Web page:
Click here to view the official press release.

Transportation Chief Sees ‘Window’ for Highway Bill

 Transportation Secretary Anthony Foxx said Thursday that he sees a “window” for Congress to pass a long-term bill to boost the nation’s infrastructure funding.

Speaking with reporters at the Transportation Department’s headquarters in Washington a day after traveling to Capitol Hill, Foxx said he was optimistic lawmakers would not allow federal transportation funding to run out, as scheduled, in May.

“There is a window of time and a subset of issues that I think there is common ground on,” he said. “I think transportation is one of those issues.”  The Obama administration has proposed legislation that would spend $478 billion on road and transit projects over the next six years. Congress has approved a series of temporary infrastructure funding patches since a 2005 transportation bill expired in 2009, including a nearly $11 billion measure scheduled to expire in May. Foxx predicted Republicans may be more inclined to pass a longer infrastructure measure now that they control both houses of Congress because voters will blame them for future transportation-related problems. “I think there is a need for this new majority to show that they can govern, and one of the ways they can do that is by passing a robust transportation bill,” he said.  The Department of Transportation has said its Highway Trust Fund will run out of money on May 31 without congressional intervention. The Transportation chief pleaded with Congress for long-term transportation bill to prevent an infrastructure funding bankruptcy  during a visit to Capitol Hill on Wednesday.  “Our country is too great to allow our infrastructure to fall apart,” Foxx said during a House Transportation Committee hearing. “At a time when we should be building more, we’re building less,” he continued. “Instead of saying ‘build, build, build,’ Congress has been saying ‘stop.’ ”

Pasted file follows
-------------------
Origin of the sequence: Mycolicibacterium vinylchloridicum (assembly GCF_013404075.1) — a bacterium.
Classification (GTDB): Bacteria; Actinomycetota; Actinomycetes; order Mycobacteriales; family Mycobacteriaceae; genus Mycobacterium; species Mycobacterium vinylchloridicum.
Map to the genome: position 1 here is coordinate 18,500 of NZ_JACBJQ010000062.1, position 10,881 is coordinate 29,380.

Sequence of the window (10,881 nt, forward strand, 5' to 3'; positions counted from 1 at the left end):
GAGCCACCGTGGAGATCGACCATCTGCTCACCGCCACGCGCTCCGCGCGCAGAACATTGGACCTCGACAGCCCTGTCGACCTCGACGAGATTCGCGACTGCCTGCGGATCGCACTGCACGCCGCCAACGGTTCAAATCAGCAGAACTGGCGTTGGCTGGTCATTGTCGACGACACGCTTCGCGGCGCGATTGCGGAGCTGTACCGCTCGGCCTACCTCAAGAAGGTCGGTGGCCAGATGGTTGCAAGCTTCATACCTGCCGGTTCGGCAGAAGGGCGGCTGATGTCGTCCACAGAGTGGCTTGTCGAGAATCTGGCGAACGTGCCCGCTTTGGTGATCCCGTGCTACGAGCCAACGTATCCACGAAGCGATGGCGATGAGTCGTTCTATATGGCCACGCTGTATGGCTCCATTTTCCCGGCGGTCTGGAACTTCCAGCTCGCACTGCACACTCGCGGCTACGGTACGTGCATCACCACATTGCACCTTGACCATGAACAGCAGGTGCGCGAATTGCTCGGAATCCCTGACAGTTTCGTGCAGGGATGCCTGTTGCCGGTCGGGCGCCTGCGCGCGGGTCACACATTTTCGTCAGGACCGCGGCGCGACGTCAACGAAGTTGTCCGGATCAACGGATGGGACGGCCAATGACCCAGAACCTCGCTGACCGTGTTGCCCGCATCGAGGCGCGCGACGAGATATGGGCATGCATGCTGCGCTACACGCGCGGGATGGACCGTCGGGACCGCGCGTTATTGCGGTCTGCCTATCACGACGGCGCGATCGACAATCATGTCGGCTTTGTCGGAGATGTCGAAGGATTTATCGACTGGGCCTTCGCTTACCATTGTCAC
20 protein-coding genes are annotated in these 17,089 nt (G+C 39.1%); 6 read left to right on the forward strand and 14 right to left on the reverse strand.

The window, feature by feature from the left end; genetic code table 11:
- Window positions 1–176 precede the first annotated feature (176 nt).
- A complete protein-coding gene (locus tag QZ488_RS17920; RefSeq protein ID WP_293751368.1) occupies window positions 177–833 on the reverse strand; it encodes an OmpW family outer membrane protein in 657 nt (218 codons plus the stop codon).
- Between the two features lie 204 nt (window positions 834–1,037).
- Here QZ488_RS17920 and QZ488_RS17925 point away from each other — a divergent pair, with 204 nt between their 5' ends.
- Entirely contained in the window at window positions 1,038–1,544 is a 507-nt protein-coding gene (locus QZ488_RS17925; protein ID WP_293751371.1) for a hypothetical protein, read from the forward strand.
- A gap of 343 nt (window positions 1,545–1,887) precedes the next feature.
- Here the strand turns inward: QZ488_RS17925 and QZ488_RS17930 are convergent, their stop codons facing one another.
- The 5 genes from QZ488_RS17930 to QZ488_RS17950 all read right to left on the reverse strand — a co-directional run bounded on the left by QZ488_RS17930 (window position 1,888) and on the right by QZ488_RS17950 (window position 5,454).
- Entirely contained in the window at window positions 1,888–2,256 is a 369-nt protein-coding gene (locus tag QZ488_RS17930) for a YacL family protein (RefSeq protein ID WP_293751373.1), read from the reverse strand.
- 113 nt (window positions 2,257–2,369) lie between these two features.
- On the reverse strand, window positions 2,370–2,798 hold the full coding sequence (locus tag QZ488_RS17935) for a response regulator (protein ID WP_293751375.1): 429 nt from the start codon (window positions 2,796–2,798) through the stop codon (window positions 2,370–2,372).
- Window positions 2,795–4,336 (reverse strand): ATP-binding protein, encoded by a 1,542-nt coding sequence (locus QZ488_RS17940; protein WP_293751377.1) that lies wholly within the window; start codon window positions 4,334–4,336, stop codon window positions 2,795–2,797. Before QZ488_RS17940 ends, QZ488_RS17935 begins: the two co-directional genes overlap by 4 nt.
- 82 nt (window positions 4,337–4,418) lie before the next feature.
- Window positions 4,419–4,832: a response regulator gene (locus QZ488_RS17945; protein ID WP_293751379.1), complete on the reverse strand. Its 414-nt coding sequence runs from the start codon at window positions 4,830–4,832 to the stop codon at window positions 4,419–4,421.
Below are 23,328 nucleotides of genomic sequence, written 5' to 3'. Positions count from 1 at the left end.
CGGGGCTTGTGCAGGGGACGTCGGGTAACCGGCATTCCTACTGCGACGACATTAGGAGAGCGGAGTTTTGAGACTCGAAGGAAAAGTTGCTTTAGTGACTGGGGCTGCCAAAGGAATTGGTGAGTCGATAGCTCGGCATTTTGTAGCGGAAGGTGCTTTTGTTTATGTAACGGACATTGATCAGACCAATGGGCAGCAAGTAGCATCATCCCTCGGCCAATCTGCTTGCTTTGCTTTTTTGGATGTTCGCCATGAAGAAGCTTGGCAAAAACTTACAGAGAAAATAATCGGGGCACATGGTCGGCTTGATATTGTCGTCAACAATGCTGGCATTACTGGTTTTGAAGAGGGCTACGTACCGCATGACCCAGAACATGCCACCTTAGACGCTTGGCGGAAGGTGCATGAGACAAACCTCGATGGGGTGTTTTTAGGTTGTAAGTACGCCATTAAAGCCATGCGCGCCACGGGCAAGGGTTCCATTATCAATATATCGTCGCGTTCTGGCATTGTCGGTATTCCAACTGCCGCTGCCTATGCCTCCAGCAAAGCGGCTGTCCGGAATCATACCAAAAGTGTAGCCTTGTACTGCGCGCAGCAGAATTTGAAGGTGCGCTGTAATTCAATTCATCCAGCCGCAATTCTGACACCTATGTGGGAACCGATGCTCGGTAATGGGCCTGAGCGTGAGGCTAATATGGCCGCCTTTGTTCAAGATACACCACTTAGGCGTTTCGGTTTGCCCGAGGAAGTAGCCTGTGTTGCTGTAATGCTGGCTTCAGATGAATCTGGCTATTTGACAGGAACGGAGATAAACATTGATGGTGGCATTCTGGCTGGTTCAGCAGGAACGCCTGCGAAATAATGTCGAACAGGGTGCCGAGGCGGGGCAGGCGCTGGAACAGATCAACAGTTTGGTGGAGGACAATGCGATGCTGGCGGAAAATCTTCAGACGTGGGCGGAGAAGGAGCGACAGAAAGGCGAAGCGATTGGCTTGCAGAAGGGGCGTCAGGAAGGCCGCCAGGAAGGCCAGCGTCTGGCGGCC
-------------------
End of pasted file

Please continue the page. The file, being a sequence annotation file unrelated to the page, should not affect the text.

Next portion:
The Highway Trust Fund, which is used to pay for most infrastructure projects since the 1950s, is funded by revenue from the 18.4 cents per gallon federal gas tax.  The tax has not been increased since 1993 and has struggled to keep pace with rising construction costs as cars have become more fuel-efficient. The federal government typically spends about $50 billion per year on infrastructure projects, but the gas tax only brings in about $34 billion annually. Lawmakers have turned to other areas of the federal budget in recent years to make up the difference. Transportation advocates has pushed for an increase in the gas tax for the first time in 20 years to close the gap.  Foxx said Thursday that the gas tax is not a long-term answer for transportation funding, even if it is increased now.  “For so long, we’ve thought the answer to our problems was putting more money in the juke box,” he said. “We haven’t even looked at the records that are in there. It’s changed since 1956. In fact, they’re not even records anymore. We’re using MP3s now.” The administration’s infrastructure funding proposal relies on revenue that would be collected from taxing overseas corporate profits through a process that is known as “repatriation.”